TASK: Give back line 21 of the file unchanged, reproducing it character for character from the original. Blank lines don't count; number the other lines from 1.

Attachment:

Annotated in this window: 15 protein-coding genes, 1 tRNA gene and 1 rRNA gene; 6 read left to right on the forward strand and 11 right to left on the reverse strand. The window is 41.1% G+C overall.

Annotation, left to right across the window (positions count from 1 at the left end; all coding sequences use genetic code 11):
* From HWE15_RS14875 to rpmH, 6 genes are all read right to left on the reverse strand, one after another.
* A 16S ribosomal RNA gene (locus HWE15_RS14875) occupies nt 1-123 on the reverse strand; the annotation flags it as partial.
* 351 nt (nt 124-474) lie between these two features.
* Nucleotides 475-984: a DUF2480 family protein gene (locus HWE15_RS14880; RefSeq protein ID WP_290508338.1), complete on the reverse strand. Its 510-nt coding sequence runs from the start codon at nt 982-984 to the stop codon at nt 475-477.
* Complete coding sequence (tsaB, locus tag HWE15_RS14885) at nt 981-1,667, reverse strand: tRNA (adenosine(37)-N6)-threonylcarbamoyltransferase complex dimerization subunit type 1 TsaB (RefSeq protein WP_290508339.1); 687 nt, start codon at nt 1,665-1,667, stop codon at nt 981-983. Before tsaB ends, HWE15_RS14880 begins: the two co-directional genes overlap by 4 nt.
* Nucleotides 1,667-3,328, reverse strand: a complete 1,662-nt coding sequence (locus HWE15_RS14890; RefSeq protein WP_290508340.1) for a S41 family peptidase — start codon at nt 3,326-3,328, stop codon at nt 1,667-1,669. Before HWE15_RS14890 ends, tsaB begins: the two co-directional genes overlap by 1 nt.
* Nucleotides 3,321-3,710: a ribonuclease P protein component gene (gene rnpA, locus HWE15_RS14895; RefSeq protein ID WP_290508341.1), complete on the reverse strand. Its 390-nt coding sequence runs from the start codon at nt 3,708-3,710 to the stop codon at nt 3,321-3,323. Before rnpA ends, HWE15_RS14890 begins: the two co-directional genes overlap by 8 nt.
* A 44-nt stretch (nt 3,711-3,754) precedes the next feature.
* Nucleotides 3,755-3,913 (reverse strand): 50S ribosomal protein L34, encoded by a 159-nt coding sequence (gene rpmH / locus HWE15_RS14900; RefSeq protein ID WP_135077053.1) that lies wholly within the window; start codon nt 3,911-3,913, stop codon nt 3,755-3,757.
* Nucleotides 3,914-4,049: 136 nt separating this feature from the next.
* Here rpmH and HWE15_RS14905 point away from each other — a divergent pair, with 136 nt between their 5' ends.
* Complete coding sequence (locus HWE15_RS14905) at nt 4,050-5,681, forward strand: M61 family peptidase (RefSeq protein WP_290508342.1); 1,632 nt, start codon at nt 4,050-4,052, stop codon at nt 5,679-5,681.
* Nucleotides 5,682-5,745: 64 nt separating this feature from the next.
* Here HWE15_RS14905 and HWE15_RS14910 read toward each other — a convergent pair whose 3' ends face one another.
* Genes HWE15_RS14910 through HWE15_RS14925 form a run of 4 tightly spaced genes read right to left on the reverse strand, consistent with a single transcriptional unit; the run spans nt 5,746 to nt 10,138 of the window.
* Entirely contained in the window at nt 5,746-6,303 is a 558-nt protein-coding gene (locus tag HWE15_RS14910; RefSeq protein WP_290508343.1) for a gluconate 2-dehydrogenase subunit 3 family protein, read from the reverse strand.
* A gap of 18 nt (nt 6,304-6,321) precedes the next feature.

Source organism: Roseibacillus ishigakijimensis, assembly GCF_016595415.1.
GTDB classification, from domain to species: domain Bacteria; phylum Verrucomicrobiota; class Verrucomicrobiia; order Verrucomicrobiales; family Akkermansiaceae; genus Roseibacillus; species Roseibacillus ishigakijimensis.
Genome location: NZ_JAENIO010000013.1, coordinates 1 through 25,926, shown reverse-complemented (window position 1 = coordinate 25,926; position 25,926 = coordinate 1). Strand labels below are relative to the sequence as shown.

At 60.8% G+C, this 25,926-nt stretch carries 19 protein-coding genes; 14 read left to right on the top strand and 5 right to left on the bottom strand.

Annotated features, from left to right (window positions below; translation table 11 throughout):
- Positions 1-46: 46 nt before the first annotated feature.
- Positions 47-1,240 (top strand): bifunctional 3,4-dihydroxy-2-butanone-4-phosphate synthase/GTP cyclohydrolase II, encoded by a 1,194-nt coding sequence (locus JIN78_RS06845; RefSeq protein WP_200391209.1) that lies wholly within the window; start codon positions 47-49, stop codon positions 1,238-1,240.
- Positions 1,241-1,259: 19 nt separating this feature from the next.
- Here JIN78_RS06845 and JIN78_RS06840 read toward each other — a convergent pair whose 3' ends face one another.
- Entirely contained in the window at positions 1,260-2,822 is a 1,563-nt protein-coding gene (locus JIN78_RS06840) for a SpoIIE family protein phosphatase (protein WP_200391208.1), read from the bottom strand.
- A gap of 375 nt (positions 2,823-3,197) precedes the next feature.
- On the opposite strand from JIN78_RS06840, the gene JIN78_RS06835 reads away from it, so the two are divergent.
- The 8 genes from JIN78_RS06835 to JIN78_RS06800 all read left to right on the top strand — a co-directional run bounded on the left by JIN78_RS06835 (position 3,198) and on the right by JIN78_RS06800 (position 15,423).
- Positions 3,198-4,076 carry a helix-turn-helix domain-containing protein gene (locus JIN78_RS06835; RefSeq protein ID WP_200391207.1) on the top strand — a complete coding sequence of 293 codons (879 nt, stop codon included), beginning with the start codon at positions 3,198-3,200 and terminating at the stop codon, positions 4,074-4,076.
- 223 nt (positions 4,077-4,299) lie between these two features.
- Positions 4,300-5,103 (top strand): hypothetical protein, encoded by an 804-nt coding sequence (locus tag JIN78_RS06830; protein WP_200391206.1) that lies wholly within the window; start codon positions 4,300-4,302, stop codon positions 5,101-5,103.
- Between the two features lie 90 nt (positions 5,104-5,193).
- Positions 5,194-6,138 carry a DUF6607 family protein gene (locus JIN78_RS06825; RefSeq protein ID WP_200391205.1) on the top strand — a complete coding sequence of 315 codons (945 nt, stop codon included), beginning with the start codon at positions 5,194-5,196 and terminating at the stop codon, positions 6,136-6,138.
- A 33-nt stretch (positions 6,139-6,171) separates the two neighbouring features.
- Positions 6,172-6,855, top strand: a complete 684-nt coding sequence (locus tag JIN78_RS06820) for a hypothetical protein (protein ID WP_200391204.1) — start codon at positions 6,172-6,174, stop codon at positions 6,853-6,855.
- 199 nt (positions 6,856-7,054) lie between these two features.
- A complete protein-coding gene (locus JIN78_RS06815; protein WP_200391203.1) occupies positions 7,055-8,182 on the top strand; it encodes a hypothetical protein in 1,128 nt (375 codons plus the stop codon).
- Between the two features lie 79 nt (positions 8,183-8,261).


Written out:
GTDB classification, from domain to species: domain Bacteria; phylum Verrucomicrobiota; class Verrucomicrobiia; order Verrucomicrobiales; family Akkermansiaceae; genus Roseibacillus; species Roseibacillus ishigakijimensis.